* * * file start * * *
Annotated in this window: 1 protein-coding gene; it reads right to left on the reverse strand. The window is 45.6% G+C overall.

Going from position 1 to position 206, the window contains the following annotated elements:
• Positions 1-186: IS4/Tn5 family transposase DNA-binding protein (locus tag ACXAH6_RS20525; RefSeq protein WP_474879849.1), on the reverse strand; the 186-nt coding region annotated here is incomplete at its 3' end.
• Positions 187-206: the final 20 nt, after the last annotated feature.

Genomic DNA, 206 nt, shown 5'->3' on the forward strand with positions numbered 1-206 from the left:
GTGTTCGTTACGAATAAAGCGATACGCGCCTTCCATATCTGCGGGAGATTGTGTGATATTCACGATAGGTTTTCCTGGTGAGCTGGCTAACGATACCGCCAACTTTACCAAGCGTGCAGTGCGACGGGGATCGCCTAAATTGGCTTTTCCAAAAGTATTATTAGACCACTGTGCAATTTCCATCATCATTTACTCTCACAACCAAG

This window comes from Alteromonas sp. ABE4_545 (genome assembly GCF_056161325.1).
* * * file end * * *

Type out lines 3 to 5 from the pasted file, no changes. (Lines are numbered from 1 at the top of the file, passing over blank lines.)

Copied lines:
• Positions 1-186: IS4/Tn5 family transposase DNA-binding protein (locus tag ACXAH6_RS20525; RefSeq protein WP_474879849.1), on the reverse strand; the 186-nt coding region annotated here is incomplete at its 3' end.
• Positions 187-206: the final 20 nt, after the last annotated feature.

Genomic DNA, 206 nt, shown 5'->3' on the forward strand with positions numbered 1-206 from the left: